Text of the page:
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Andrew Watts: I Wish I Could Be Like Andrew Watts - Fringe 2009

Note: This review is from 2009

Review by Corry Shaw

Comedians normally base their shows on what they are passionate about.  Andrew Watts seems to have only followed this norm for a precious few short minutes this year.

Loosely based on the lyrics of Kinks song‘I Wish I Could Be Like David Watts, for no apparent reason other than the shared surname, Watts tenuously leads his audience through an unconvincing discussion about how to impress women and interpret their behavior. 

Using graphs and very shaky, misogynistic reasoning he informs us that women can be placated by  using a few simple phrases regarding shoes and handbags.  He takes us through a stream of his unsuccessful relationships which begs the question why he thinks he is qualified to offer advice on how to woo women.

There is an overlong and underwhelming section on how many kisses are appropriate at the end of an email with more graphs appearing to demonstrate the difference in attitude between English women and Croatian women.  Some very bad accents and borderline sexist rants later we do eventually arrive at a reasonable line about what put Croatia on the map, but it feels too little, too late as interest in this tale has long since vanished.

The annoying thing is that Watts has a section in his show which is so ripe for an hour’s worth of attention and he barely touches on it, apologising when he does. As an ex-monk, he unleashes a tirade of ire upon the atheist movement in comedy and popular culture lambasting Richard Dawkins as a bad scientist and claiming that the increase in anti-religious comedy is a smug trend.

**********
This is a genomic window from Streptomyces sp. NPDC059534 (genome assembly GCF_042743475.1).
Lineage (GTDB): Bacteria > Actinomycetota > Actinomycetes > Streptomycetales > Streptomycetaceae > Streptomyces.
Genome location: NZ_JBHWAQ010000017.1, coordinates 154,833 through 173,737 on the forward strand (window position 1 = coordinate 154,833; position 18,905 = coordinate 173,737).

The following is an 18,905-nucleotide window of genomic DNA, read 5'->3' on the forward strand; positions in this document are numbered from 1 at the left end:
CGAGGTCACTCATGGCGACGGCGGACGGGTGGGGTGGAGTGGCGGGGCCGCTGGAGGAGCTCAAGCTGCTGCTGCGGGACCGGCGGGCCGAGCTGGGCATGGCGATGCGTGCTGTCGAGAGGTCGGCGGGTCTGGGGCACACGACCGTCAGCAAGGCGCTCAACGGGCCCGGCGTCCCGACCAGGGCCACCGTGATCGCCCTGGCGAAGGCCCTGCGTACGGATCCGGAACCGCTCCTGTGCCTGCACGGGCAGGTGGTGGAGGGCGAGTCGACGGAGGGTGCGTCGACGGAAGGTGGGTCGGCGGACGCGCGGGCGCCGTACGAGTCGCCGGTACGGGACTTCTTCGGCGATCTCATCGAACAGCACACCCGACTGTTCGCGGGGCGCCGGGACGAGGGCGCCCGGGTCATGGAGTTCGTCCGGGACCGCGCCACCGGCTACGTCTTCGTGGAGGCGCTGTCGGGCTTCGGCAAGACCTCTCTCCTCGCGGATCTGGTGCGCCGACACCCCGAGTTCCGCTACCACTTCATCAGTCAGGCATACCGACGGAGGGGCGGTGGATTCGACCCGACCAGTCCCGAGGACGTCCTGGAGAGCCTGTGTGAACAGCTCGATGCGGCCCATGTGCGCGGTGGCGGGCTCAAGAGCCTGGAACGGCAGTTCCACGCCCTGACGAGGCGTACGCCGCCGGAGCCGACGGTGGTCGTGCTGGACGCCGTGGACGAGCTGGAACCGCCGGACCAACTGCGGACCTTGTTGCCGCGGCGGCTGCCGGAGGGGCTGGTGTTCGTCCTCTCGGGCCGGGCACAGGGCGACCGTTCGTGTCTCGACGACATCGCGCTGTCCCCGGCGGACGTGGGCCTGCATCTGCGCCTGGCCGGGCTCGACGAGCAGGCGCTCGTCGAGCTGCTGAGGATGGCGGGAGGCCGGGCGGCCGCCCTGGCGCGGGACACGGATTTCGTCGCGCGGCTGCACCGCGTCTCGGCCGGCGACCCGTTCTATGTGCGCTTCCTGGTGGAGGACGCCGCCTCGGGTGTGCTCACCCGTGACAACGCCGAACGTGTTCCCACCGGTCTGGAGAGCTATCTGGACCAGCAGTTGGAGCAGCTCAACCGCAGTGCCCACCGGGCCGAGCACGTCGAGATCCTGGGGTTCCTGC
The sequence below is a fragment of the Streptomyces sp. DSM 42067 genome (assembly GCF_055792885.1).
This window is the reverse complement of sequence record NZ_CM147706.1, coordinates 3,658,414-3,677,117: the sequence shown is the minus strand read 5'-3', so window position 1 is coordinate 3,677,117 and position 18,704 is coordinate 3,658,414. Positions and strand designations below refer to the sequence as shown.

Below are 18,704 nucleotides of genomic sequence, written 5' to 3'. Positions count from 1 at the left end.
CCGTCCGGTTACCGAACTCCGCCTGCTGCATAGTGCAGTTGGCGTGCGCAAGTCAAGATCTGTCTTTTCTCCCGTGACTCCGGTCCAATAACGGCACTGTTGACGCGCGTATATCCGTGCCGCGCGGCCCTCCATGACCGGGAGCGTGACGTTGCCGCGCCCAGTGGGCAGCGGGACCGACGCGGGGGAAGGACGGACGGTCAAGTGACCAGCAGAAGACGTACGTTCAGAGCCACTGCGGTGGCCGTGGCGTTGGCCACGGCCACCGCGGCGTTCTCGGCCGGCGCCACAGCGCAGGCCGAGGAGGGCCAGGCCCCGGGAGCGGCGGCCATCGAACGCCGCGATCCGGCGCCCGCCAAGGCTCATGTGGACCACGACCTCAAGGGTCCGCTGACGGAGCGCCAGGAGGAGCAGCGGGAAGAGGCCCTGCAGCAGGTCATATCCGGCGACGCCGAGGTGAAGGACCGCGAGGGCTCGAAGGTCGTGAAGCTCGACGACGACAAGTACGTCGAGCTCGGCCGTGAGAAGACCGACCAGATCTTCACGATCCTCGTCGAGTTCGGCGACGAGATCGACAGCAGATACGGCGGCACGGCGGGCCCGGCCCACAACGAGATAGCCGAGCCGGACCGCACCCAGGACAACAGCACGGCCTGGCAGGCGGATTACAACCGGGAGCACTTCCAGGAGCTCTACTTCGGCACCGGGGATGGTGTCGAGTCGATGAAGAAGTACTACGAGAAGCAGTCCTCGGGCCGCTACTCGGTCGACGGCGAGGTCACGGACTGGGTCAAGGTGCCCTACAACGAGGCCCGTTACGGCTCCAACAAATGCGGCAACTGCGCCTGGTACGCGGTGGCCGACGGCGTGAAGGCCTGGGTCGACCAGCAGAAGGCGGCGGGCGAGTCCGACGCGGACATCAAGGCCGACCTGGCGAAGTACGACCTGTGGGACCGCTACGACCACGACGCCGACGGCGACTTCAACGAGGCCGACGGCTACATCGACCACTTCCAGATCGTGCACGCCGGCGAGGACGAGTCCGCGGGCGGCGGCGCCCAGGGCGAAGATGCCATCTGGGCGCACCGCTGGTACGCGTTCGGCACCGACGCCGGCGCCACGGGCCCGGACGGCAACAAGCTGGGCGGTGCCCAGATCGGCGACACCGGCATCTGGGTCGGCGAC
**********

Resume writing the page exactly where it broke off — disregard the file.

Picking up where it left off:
Whether or not you agree with this view, it is undoubtedly an interesting counterpoint to the current climate.  He presents his case in an impassioned and considered manner and raises a few laughs from a previously uncomfortable audience.

Hopefully Watts will draw more from his enthusiastic beliefs in future, but while we see only a flash of this emotional writing among a screed of dubious and humourless anecdotes, he will be left to wander in the comedy wilderness.

Review date: 25 Aug 2009
Reviewed by: Corry Shaw

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